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    \$\begingroup\$ funny how it should say "of 4th level or higher, the duration is concentration", when on higher levels it actually isn't. \$\endgroup\$
    – ilkkachu
    Jul 12 at 7:03
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    \$\begingroup\$ some truly amazing answers all around, but decided to accept this one as removing the concentration requirement is unbelievable and completely transforms the spell! \$\endgroup\$
    – falsedot
    Jul 12 at 13:20
  • \$\begingroup\$ @falsedot No objection to accepting biziclops fine answer. Just wanted to point out that major image is also normally concentration, and loses that becoming permanent when upcast to 6th level. \$\endgroup\$ Jul 12 at 21:51
  • \$\begingroup\$ I can't help but feel that spell could've been written far more clearly with far fewer words if they just tried. All the redundant "or higher" and having to state levels 5+ do not require concentration just because the prior text makes that part needlessly confusing is just big oof. \$\endgroup\$
    – Kryomaani
    Jul 16 at 13:37
  • \$\begingroup\$ @Kryomaani Let's just say it's not how I would've written it either. Then again, seeing how many seemingly clear rules are being challenged/questioned on this site, maybe you need that level of tedious redundancy. \$\endgroup\$
    – biziclop
    Jul 16 at 23:20

Blindness / Deafness was a surprising upcast choice

We discovered, during play, as my bard used this spell to debuff various enemies, that blinding a lot of enemies by upcasting blindness on them (with a high enough spell save DC, it was striking how often the save was missed) really made the battlefield change. I upcast to levels 4, 5 and 6 on a number of occasions in Tier 3 play. A couple of great aspects to the spell are that: (1) it does not require concentration and (2) if the enemy can't see the party, there are a whole host of spells and abilities that cannot be used until the save is finally made.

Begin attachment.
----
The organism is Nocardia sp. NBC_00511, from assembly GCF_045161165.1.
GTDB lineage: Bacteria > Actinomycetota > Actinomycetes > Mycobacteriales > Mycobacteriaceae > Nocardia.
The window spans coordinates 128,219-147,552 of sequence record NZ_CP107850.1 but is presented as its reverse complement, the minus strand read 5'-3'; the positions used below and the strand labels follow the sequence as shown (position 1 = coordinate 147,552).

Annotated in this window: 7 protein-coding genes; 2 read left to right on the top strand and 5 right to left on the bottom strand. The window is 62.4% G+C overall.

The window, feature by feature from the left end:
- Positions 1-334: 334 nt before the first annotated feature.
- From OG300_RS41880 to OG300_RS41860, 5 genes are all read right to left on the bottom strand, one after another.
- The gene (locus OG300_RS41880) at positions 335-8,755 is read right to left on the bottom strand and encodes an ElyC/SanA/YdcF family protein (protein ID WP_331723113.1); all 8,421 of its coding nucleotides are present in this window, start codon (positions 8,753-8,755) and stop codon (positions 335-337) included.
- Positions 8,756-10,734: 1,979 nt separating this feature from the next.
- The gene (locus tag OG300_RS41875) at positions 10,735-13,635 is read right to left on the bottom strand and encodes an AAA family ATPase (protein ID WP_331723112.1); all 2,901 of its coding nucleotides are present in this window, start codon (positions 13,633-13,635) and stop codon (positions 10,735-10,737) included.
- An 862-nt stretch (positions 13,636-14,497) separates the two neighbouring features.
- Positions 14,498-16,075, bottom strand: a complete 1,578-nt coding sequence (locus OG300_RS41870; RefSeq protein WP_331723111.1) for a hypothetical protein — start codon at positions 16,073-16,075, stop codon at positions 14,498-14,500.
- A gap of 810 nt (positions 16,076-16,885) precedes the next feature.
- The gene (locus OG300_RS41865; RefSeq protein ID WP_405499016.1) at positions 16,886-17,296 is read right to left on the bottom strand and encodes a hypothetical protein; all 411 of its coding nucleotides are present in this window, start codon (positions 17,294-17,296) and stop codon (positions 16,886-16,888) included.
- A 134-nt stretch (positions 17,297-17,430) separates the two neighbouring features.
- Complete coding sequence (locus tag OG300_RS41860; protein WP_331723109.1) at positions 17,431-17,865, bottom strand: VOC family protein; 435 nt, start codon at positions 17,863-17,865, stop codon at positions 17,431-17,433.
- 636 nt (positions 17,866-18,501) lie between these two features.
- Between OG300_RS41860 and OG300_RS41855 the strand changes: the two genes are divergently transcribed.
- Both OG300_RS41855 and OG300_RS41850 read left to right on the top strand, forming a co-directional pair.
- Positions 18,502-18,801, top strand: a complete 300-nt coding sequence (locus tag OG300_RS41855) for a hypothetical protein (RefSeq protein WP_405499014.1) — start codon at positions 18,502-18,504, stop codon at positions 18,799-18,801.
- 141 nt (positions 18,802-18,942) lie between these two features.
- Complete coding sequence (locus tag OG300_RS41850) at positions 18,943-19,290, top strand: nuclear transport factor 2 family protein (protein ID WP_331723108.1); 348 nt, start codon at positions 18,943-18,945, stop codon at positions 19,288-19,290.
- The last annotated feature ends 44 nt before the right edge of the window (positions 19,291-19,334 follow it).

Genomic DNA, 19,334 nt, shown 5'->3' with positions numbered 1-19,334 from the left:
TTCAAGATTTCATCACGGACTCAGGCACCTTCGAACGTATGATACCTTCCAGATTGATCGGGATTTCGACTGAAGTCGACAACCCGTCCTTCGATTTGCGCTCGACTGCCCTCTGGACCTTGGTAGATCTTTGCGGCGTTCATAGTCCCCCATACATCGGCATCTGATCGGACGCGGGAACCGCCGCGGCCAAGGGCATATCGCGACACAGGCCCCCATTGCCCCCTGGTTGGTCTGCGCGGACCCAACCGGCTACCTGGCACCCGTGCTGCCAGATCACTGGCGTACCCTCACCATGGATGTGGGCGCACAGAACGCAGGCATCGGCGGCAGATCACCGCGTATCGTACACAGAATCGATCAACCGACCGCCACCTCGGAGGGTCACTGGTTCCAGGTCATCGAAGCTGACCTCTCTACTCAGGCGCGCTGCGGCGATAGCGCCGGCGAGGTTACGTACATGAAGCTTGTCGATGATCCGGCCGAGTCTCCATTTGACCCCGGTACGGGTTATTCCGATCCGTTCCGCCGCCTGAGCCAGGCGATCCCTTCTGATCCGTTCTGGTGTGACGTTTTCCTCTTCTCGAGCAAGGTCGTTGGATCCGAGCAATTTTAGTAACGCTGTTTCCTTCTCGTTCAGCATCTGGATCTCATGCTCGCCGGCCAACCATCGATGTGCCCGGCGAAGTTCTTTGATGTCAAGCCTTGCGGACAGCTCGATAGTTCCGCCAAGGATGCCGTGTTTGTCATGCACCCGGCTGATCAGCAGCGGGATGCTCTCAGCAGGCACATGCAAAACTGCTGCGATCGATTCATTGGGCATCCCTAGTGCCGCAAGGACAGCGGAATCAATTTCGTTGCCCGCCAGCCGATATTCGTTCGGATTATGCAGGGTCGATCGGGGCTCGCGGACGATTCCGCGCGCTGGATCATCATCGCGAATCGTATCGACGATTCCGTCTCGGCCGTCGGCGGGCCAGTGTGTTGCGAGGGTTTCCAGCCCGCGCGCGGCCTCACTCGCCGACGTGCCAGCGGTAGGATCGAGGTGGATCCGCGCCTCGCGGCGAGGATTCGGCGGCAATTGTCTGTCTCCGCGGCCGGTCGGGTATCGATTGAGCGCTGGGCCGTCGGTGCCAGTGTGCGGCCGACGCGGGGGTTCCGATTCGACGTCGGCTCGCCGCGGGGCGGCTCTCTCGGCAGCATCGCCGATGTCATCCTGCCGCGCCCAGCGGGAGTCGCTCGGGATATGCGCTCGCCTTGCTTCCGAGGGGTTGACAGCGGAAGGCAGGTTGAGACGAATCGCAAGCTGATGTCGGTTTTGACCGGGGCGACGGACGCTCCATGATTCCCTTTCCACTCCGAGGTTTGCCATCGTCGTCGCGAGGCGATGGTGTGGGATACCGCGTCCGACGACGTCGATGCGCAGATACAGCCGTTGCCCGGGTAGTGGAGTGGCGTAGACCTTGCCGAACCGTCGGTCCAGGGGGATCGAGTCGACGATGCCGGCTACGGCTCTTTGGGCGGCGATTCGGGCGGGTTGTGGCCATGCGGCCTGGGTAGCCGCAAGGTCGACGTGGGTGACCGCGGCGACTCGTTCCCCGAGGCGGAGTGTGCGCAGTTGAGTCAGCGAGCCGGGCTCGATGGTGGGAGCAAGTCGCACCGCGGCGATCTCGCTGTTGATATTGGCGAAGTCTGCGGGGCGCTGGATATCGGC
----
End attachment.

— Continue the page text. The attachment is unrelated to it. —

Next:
That it gives allies advantage when attacking the blinded opponent was a key reason I'd use it, since I was playing the bard as a support caster.

I saw similar results with blindness as a DM when the cleric player used it as a debuff.

While it was occasionally useful at lower levels, blindness became a lot more useful as my bard's Spell Save DC went up and she could impact more enemies. Unlike hypnotic pattern, it didn't have the "charmed condition" rider that makes that nice debuff not useful versus creatures who are immune to the charmed condition. (As CR goes up that number seems to increase).

  • @Darth Pseudonym, in a comment, made a point that is worth repeating: Blindness is particularly powerful against spellcasters, who tend to (1) have poor Constitution saves and (2) lose the use of many spells because when they can't see the target of a spell (to include counterspell) they can't cast it.

Two other spells that I see upcast with some frequency are fly and invisibility. Upcasting provides the benefit to more creatures, which can tactically have a substantial impact, and both of them can also have an impact outside of combat. (10 minutes of flying gets you over a non-trivial number of obstacles, the whole party being invisible for an hour allows for quite a bit of movement, infiltration, evasion, etc in many cases).

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    \$\begingroup\$ You touched on it, but Blindness is particularly powerful against spellcasters, who tend to have a lousy Con save and lose most of their spell targeting when they can't see. \$\endgroup\$ Jul 11 at 14:06

Scorching Ray

Most damage-based spells increase damage OR target extra creatures, but which one is fixed per a given spell. With Scorching Ray, every upcast level produces an additional ray, giving you the flexibility at cast time to either spread out targets or pour more damage into one.

With a warlock, this may not be super interesting since Eldritch blast scales the same way with character level.

  • \$\begingroup\$ Suggestion: "OR target extra creatures with non-damaging effects", since as written it sounds like upcasting scorching ray increases ray number and damage per ray. \$\endgroup\$